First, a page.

Note: Some customers select a gas heater for their spa and electric heater for their pool. This works with two different bodies of water and allows for heating both at the same time.
Cost of Gas Vs. Electric Pool Heater in Florida
Gas pool heaters cost less at first—they are generally priced 30% lower than brand-new electric heaters. Some electric heaters can cost twice as much as gas heaters. But the ultimate financial consideration is how much you'll spend to run the heater every month, year after year.
Figuring a propane price of $4 per gallon, you could spend $250 to $600 to fill a tank, based on its size. During winter, when your pool heater is in use, you might have to replace the propane tank once or twice a month. So, maintaining an 84-degree temperature with a gas heater in an average 15-by-30-foot pool could cost $500 or more per month, depending on the pool's size.
Electric heaters are less expensive to run, costing about $80 to $120 per month for an average 15-by-30-foot pool. While you'll pay more at the beginning for an electric heater, you'll realize a return on investment within the first year of use since operating it costs considerably less.
Servicing Your Pool Heater
Maintenance is another crucial consideration when selecting between a gas or electric pool heater. In our experience, electric heaters tend to be more reliable as compared to gas heaters. The reason is, gas heaters contain many safety switches and circuitry required by safety code. Thus, there are extra parts inside gas heaters, and this naturally means a greater likelihood that a part (or several) could malfunction. With mechanics, simplicity usually equates to ease of maintenance. That's where electric heaters have a benefit.
Pool heaters need to be serviced before they are turned on for seasonal use in the fall. Service is especially significant with our humid, coastal weather in South Florida, which can be tough on any mechanicals located outdoors. Preventive maintenance will surge the longevity of a gas or electric unit.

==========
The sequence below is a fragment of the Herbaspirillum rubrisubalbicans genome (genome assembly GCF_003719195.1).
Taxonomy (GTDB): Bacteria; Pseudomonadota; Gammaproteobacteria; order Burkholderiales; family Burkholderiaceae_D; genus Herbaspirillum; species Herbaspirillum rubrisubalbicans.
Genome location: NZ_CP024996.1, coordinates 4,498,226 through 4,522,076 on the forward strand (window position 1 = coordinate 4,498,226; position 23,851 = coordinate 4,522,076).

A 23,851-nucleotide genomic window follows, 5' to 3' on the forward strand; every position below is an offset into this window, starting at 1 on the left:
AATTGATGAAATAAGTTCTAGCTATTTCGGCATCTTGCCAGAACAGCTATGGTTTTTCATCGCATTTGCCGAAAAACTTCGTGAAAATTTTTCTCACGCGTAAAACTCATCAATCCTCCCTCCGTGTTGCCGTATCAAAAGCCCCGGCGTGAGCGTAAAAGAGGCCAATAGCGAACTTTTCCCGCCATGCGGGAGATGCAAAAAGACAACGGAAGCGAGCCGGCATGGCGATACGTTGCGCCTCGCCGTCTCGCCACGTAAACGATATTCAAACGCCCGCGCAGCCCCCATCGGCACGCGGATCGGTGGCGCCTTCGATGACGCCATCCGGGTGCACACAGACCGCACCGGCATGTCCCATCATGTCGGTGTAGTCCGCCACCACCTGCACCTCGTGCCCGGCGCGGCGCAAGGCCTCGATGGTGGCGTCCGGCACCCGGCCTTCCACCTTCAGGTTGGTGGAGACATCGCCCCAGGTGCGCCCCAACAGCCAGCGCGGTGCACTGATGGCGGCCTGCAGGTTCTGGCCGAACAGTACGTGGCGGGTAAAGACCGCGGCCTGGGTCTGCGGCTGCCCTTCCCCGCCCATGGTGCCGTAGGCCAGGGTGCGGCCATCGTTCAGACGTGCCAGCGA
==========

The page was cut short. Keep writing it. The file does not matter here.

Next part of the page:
So, what kind of heater is best for your South Florida pool heating: gas or electric? If you're looking for a fast-acting heat source for a smaller amount of water, such as a spa, a gas heater makes sense. But for many South Florida swimming pools, the lower operating cost, better efficiency, and better maintenance records of electric pool heaters make them a better choice.
Regardless of your choice, today's pool heaters are becoming more efficient and much quieter than those of the past 5 years. With insulated compressors, even standing 10 feet away, you will not hear the pool heater running. This is perfect for residences where heaters may be located close to bedrooms, and on commercial sites like resorts where guest comfort is a priority.
Summer has come and gone, and the children are buried deep in their school books. The pool has been quiet these past few months; however, summer break is right around the corner, and it’s time to prepare the pool for some fun. But what is the average pool temperature in Florida during summer months?